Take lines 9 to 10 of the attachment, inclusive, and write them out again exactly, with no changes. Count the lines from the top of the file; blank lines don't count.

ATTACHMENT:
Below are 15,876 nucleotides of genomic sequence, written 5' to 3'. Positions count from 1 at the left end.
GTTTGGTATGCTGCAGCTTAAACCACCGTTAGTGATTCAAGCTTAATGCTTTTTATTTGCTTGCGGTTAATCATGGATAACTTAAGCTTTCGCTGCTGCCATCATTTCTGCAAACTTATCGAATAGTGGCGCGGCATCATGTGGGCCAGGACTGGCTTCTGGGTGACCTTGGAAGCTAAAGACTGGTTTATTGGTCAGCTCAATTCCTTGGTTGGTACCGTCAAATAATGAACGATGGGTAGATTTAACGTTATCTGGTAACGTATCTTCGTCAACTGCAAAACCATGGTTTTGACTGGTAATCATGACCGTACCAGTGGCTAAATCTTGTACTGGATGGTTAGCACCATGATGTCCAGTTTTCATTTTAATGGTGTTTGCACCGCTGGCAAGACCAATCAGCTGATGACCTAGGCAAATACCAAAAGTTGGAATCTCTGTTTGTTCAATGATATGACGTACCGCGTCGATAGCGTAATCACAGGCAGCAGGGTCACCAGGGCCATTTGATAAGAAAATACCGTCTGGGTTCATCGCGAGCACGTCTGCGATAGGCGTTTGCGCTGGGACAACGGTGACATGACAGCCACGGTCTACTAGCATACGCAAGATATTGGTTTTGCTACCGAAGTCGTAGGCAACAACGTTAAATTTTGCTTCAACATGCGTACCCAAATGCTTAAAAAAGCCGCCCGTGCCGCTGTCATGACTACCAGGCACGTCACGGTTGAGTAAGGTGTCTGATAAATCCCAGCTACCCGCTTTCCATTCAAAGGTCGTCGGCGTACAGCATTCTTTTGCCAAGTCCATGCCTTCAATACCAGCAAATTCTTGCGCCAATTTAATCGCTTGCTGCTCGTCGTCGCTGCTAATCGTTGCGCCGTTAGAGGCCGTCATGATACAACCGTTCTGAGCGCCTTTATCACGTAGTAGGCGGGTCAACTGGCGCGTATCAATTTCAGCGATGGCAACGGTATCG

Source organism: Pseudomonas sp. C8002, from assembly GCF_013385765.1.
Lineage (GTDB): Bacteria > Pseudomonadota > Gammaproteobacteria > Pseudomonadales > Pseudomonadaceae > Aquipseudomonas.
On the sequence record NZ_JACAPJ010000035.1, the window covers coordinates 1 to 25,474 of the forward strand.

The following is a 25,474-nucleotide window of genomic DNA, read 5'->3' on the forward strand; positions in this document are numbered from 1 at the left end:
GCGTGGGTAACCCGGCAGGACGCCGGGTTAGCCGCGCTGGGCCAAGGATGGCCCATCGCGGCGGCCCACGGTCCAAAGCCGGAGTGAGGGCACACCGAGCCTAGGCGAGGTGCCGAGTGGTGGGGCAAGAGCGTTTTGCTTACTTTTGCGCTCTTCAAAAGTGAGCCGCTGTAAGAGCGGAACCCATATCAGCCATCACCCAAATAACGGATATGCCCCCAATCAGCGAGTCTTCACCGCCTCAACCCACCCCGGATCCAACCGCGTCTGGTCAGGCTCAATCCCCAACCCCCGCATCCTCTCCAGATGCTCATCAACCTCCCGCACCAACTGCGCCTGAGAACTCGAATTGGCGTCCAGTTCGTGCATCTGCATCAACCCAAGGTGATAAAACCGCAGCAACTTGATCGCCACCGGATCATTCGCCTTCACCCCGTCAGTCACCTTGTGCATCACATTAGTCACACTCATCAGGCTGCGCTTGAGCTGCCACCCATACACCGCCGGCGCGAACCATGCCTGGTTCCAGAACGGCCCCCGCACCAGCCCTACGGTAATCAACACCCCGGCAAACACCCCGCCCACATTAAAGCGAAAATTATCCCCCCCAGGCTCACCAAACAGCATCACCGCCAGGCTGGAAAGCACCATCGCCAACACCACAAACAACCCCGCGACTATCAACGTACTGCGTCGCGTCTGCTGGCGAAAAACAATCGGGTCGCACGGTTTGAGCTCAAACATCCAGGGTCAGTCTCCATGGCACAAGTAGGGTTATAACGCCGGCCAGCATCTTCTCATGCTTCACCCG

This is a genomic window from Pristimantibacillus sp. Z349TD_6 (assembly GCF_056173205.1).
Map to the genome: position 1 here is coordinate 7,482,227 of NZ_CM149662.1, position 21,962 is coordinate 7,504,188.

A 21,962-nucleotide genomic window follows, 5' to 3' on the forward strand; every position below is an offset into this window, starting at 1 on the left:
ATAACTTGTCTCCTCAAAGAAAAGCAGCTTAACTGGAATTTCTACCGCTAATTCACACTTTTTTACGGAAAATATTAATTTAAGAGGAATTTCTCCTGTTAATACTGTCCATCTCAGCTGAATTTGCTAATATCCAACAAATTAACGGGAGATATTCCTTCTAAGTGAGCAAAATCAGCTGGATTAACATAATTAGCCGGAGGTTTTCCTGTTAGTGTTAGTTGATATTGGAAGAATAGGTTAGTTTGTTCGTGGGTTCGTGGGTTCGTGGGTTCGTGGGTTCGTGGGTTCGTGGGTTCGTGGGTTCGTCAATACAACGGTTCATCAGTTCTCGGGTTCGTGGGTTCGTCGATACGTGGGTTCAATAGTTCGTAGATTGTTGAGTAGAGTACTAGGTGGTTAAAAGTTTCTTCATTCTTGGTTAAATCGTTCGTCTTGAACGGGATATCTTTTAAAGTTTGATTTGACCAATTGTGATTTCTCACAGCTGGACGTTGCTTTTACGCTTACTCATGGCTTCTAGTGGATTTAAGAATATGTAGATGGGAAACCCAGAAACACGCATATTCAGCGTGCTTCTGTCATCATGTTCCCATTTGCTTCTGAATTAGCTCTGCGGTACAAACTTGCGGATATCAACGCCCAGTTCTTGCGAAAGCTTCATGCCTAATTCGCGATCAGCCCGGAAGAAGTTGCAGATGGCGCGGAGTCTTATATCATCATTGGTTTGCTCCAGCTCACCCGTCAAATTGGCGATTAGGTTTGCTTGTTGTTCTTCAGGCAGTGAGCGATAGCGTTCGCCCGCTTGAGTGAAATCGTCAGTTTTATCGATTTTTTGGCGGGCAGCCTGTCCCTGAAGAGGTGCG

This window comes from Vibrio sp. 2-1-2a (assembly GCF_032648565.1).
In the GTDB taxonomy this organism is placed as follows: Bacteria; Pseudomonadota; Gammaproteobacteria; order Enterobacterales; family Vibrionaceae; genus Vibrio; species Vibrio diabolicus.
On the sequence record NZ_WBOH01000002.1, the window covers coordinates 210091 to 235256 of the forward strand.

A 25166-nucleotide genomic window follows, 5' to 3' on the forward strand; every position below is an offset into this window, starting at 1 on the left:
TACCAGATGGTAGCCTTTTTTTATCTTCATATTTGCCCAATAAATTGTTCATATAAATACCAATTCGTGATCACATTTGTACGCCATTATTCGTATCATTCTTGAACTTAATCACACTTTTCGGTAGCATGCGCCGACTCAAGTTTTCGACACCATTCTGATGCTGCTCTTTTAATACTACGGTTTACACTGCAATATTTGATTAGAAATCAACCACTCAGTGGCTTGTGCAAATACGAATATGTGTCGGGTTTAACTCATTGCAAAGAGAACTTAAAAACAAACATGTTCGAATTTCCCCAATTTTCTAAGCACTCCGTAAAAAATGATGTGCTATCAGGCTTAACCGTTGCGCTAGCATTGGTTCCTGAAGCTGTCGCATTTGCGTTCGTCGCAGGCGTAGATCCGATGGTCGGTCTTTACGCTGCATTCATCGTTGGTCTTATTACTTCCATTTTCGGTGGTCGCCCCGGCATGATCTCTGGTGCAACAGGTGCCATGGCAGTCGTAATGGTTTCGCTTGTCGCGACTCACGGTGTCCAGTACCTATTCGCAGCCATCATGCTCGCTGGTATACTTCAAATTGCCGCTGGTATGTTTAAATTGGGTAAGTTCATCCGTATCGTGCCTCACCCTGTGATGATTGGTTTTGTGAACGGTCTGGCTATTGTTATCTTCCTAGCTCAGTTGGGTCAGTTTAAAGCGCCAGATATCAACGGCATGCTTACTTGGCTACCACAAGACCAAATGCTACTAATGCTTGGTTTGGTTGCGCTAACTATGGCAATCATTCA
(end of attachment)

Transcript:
Map to the genome: position 1 here is coordinate 7,482,227 of NZ_CM149662.1, position 21,962 is coordinate 7,504,188.

A 21,962-nucleotide genomic window follows, 5' to 3' on the forward strand; every position below is an offset into this window, starting at 1 on the left: